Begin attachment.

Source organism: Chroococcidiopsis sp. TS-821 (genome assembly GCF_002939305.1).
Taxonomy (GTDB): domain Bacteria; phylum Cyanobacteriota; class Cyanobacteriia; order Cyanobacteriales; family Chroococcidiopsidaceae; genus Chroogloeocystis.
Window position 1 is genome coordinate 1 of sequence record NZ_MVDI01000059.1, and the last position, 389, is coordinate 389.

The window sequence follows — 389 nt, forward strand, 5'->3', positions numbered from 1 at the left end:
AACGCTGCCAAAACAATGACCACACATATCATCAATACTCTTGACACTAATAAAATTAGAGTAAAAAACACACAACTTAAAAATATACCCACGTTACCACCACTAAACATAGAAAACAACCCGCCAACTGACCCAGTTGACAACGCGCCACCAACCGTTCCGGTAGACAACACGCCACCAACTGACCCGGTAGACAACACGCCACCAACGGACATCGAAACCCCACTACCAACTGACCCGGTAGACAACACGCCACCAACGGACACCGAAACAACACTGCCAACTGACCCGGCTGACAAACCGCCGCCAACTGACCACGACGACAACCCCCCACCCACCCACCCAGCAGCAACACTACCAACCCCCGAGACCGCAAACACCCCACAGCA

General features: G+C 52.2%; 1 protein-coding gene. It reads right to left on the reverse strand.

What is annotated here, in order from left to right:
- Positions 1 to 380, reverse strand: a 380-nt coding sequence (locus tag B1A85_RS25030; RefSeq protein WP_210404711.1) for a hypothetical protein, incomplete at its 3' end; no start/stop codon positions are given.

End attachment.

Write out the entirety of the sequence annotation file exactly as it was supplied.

Source organism: Chroococcidiopsis sp. TS-821 (genome assembly GCF_002939305.1).
Taxonomy (GTDB): domain Bacteria; phylum Cyanobacteriota; class Cyanobacteriia; order Cyanobacteriales; family Chroococcidiopsidaceae; genus Chroogloeocystis.
Window position 1 is genome coordinate 1 of sequence record NZ_MVDI01000059.1, and the last position, 389, is coordinate 389.

The window sequence follows — 389 nt, forward strand, 5'->3', positions numbered from 1 at the left end:
AACGCTGCCAAAACAATGACCACACATATCATCAATACTCTTGACACTAATAAAATTAGAGTAAAAAACACACAACTTAAAAATATACCCACGTTACCACCACTAAACATAGAAAACAACCCGCCAACTGACCCAGTTGACAACGCGCCACCAACCGTTCCGGTAGACAACACGCCACCAACTGACCCGGTAGACAACACGCCACCAACGGACATCGAAACCCCACTACCAACTGACCCGGTAGACAACACGCCACCAACGGACACCGAAACAACACTGCCAACTGACCCGGCTGACAAACCGCCGCCAACTGACCACGACGACAACCCCCCACCCACCCACCCAGCAGCAACACTACCAACCCCCGAGACCGCAAACACCCCACAGCA

General features: G+C 52.2%; 1 protein-coding gene. It reads right to left on the reverse strand.

What is annotated here, in order from left to right:
- Positions 1 to 380, reverse strand: a 380-nt coding sequence (locus tag B1A85_RS25030; RefSeq protein WP_210404711.1) for a hypothetical protein, incomplete at its 3' end; no start/stop codon positions are given.